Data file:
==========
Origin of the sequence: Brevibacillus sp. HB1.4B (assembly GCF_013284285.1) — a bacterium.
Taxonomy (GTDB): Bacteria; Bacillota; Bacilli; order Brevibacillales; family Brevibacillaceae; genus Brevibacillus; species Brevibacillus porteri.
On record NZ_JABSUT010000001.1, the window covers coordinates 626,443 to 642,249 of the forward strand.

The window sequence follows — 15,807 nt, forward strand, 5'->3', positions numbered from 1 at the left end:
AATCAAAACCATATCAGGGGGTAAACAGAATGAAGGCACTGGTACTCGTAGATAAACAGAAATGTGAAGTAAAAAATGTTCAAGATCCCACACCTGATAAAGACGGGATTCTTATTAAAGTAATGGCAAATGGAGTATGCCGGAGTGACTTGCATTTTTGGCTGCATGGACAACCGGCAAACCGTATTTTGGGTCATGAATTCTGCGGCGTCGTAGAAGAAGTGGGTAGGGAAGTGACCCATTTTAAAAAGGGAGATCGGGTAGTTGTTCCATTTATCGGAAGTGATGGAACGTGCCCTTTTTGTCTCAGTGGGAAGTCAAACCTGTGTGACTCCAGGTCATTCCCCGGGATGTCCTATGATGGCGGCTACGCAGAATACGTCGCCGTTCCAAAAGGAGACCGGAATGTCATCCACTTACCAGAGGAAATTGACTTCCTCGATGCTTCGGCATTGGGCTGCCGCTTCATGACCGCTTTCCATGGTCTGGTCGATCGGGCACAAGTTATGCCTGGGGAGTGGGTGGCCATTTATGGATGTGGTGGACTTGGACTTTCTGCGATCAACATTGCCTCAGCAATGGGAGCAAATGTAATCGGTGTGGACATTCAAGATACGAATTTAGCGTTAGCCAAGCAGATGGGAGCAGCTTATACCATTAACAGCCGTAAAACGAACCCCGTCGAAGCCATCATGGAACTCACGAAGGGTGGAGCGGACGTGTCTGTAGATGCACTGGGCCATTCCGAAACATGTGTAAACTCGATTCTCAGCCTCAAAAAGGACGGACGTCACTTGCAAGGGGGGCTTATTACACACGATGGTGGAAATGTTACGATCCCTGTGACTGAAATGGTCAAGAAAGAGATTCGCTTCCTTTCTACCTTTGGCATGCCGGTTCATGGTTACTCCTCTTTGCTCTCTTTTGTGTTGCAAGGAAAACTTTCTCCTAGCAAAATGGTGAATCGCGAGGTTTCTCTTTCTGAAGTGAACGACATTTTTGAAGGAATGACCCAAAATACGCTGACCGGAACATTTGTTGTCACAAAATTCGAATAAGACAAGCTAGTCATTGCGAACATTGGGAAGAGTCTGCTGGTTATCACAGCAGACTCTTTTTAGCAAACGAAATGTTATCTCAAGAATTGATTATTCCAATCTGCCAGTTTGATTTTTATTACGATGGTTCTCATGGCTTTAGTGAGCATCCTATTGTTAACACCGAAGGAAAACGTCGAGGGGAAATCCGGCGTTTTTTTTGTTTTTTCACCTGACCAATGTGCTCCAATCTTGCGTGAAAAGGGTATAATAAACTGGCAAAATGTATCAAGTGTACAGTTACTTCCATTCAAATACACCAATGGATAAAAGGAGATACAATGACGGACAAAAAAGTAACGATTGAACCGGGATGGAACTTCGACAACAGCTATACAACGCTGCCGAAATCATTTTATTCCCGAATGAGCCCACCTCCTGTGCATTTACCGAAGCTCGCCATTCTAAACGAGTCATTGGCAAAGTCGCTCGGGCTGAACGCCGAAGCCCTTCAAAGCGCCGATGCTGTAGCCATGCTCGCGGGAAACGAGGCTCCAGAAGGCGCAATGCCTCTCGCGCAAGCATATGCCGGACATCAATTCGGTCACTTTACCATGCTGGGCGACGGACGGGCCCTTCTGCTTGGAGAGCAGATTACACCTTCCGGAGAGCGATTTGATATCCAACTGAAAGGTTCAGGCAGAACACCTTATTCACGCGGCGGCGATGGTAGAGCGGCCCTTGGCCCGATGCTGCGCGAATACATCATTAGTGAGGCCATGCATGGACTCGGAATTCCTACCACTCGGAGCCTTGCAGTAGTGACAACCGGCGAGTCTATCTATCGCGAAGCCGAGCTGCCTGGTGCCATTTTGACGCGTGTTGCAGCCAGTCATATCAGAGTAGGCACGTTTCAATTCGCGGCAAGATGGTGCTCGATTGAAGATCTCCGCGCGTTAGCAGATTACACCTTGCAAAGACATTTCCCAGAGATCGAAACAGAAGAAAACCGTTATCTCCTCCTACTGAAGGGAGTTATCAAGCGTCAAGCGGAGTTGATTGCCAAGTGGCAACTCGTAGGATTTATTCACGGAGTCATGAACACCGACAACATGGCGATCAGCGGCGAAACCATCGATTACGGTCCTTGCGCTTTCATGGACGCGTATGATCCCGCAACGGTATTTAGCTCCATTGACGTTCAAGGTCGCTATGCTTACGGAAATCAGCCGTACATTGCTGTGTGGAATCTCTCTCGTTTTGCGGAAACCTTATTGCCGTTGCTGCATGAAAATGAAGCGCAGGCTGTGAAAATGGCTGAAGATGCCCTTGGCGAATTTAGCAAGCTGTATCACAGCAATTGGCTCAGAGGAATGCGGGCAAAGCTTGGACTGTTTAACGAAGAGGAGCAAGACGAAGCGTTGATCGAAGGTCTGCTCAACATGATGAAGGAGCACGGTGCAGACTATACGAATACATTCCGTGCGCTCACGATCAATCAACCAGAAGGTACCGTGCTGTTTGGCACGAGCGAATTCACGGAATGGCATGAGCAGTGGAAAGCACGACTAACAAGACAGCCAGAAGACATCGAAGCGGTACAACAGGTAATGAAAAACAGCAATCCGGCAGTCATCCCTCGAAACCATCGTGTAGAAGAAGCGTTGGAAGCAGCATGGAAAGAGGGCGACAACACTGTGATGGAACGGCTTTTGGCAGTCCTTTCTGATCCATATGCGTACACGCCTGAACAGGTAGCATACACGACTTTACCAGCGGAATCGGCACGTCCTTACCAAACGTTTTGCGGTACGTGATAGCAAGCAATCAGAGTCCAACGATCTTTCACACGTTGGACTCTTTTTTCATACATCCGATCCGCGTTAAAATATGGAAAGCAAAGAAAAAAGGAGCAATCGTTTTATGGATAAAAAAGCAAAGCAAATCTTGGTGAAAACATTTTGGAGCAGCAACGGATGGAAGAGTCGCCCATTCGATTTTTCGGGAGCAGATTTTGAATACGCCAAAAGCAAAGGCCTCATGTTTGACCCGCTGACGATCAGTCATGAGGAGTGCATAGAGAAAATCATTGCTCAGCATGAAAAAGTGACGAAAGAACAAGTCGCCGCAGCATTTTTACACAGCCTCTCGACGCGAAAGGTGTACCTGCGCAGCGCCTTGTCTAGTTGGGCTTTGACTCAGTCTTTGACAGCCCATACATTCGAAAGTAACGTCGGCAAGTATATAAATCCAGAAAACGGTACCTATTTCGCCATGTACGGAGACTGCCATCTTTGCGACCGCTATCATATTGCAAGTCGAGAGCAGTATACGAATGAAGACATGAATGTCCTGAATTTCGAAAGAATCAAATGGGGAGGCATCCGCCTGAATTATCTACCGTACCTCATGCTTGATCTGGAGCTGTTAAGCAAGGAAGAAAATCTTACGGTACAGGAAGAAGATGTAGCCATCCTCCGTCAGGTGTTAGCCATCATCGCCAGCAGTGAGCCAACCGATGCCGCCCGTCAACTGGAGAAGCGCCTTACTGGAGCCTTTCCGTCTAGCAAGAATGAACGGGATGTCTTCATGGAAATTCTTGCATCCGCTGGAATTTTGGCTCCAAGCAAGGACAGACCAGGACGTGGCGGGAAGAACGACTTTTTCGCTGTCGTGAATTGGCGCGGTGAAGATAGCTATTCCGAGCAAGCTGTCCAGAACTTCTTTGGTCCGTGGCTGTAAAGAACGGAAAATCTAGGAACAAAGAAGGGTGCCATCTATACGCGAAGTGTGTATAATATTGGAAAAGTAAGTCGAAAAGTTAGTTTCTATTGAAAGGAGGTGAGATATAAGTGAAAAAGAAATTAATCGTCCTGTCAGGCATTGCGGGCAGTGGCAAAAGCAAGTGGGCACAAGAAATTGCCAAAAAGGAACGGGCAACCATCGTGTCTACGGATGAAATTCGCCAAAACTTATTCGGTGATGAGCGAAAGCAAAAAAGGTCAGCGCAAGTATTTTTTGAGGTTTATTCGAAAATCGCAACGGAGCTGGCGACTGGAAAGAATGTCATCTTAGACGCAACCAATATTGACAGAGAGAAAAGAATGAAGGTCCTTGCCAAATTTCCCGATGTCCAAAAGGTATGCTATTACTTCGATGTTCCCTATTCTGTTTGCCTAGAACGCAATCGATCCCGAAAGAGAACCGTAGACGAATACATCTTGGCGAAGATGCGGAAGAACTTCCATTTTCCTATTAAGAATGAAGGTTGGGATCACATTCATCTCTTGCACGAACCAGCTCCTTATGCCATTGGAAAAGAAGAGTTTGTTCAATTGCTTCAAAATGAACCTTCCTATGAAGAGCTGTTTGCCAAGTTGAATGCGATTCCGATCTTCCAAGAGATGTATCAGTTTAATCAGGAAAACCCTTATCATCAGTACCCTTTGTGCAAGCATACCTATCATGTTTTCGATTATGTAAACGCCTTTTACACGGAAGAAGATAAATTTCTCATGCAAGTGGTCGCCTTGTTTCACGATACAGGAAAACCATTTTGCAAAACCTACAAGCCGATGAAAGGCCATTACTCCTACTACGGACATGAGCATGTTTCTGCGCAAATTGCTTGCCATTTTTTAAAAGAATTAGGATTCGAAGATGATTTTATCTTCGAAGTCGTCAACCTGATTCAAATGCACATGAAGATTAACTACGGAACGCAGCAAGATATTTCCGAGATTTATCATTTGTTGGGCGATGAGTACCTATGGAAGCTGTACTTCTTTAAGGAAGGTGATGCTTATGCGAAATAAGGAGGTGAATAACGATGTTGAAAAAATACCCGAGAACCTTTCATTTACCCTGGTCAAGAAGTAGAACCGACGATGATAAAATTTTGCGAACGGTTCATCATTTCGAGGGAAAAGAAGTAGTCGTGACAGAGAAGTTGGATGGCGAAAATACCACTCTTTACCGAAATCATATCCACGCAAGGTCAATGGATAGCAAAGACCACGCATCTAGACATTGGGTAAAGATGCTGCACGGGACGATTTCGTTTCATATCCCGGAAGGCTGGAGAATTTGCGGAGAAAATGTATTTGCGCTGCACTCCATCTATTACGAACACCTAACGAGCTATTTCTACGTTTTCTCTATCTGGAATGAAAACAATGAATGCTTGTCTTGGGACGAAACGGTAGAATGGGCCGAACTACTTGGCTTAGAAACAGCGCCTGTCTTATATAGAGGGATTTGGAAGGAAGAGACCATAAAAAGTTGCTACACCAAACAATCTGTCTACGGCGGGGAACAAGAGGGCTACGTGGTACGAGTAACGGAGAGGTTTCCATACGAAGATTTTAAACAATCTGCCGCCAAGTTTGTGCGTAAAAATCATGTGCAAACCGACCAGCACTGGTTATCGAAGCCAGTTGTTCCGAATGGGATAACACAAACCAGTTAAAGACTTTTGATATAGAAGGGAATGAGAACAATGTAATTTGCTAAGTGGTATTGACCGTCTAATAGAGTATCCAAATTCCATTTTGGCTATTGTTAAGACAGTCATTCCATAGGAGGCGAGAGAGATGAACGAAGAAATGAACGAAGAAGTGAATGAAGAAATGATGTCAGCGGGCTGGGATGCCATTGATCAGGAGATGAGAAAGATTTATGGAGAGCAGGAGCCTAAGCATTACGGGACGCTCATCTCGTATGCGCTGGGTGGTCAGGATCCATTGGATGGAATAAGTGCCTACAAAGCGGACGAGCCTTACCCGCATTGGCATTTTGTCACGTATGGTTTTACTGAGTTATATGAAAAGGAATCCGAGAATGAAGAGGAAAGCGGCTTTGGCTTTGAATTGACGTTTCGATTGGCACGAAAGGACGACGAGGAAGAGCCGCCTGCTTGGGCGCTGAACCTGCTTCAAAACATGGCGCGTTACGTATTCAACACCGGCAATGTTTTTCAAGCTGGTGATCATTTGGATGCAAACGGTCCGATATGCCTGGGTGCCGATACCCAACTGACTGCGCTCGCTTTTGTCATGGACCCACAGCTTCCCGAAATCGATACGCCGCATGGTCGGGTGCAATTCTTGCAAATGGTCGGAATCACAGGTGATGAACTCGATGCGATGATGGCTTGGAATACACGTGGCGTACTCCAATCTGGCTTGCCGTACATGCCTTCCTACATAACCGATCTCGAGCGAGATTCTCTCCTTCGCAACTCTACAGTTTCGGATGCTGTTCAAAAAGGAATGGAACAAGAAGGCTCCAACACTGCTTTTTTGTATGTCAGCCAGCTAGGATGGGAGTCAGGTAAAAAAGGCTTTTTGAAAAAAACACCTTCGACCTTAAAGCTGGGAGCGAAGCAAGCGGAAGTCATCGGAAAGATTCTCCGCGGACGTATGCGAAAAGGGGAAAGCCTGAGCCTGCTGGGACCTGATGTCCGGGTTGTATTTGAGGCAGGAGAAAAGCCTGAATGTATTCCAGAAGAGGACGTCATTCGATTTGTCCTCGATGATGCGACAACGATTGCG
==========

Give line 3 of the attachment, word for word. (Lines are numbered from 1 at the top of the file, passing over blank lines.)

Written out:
On record NZ_JABSUT010000001.1, the window covers coordinates 626,443 to 642,249 of the forward strand.